Here, we report the generation of a chimeric transcriptional repressor that targets an element in the RD29A promoter. Our data demonstrate that the dHax3.SRDX chimeric repressor selectively suppresses the expression of the RD29A::LUC transgene and the RD29A endogenous gene as well as several other genes with the target element in their promoters in Arabidopsis. This gene repression technology will be useful for functional genomics studies in crops and should have significant biotechnological applications.
Design and generation of the dHax3.SRDX TALE-based transcriptional repressor to target an RD29A promoter element
Hax3.SRDX chimeric repressor protein binds to its target sequence in vitro
To examine the ability of the bacterially expressed dHax3.SRDX chimeric repressor to bind to its DNA target, we performed electrophoretic mobility shift assays (EMSA) using the bacterially expressed dHax3.SRDX and a biotin-labeled double-stranded oligo-nucleotide containing the 12-bp DNA target sequence preceded by the T nucleotide. The assays showed that the dHax3.SRDX was capable of binding to its target DNA sequence and that the binding was competitively reduced by the addition of the same but unlabeled double-stranded oligo-nucleotides. The results suggest that the fusion of the SRDX domain did not affect the ability of the dHax3.SRDX chimeric repressor protein to bind to its target site (Fig. 2b).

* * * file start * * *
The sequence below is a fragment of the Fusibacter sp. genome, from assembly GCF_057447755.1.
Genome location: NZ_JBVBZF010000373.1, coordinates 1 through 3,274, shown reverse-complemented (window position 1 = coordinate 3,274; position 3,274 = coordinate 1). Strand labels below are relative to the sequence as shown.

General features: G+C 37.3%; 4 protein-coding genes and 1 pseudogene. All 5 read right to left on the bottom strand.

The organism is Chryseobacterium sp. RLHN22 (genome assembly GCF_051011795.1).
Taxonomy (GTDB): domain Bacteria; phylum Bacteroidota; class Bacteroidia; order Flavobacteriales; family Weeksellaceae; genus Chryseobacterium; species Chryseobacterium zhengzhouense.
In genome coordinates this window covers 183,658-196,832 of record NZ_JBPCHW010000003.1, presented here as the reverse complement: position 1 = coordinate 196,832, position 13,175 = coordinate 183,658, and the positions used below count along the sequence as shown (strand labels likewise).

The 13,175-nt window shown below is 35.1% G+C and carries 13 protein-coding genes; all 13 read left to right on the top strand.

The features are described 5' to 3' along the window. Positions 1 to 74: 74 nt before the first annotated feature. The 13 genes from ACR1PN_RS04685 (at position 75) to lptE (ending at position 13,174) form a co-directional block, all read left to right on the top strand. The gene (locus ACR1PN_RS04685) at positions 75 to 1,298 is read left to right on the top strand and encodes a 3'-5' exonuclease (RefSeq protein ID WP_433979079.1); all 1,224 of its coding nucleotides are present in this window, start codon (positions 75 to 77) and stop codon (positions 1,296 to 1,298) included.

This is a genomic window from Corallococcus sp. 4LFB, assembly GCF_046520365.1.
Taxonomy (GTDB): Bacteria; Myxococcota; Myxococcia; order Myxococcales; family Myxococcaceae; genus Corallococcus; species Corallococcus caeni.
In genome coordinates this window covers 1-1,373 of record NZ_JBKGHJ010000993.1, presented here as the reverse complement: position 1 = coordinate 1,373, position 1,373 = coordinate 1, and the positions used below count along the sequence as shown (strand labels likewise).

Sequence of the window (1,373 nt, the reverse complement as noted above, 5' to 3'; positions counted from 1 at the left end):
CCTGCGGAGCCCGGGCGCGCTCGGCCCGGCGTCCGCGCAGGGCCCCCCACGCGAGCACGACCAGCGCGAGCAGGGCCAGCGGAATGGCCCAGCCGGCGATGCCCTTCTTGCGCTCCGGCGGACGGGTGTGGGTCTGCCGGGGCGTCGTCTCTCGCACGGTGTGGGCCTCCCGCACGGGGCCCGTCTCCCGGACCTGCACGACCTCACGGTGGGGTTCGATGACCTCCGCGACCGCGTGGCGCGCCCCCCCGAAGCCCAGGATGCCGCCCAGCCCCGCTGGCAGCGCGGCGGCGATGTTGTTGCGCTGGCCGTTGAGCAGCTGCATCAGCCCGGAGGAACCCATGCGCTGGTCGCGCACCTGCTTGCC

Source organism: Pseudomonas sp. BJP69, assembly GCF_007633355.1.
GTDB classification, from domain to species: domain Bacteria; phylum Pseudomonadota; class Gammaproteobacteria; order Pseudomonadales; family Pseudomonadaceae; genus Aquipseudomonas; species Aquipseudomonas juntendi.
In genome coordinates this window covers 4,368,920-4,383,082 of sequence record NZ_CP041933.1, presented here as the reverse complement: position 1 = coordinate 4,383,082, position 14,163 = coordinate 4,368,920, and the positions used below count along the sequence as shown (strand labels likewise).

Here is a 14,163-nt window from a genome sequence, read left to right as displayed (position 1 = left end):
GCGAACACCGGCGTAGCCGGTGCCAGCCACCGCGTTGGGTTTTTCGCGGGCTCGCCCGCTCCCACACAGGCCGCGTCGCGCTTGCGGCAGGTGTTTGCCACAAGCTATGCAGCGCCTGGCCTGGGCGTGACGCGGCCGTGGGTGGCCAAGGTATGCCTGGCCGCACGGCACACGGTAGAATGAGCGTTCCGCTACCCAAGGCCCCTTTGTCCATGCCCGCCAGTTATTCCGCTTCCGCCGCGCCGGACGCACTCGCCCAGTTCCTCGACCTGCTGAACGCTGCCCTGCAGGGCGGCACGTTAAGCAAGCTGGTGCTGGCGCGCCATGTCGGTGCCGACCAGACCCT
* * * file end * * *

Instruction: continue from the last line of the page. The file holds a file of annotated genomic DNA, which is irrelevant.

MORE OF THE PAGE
Expression of dHax3.SRDX repressor results in repression of the RD29A promoter in vivo
To test whether the dHax3.SRDX causes transcriptional repression of the luciferase transgene driven by the RD29A promoter and the endogenous RD29A gene in their chromosomal contexts, we generated stable transgenic lines of Arabidopsis ectopically expressing Hax3.SRDX under the cauliflower mosaic virus 35S promoter in a background containing the RD29A::LUC transgene (ecotype C24, referred to as the WT). Several transgenic lines over-expressing 35S::dHAX3.SRDX were selected on MS nutrient medium supplemented with hygromycin at 30 mg/L. Homozygous T3 plants expressing 35S::dHAX3.SRDX were used to analyze the transcriptional repression of the RD29A promoter in both the luciferase transgene and the endogenous RD29A gene.
Because the RD29A promoter is also induced by salt, we tested the ability of the dHax3.SRDX chimeric repressor to repress the RD29A promoter after salt treatment (300 mM NaCl, 3 h). Our data show that the dHax3.SRDX chimeric repressor can significantly repress the RD29A promoter after salt treatment (Fig. 3c).
Since the repression might be mediated merely by the binding of the dHax3 effector, to its promoter, and not by SRDX repression domain of dHax3.SRDX repressor, we tested this possibility by functional analysis in N. benthamiana transient assays. We inserted the dHax3.SRDX effector-binding element in the Bs3 minimal promoter to generate ∆dHax3Bs3::uidA and co-delivered this construct or its WT version (Bs3::uidA) with 35S::dHax3 or 35S::dHax3.SRDX, respectively (Morbitzer et al. 2011). Our data clearly indicate that the dHax3 activates the ∆dHax3Bs3::uidA expression (Fig. 4b, panel 2). dHax3.SRDX, however, strongly repressed the expression of the ∆dHax3Bs3::uidA (Fig. 4b, panel 7).
Genome-wide effect of the dHax3.SRDX chimeric repressor on gene expression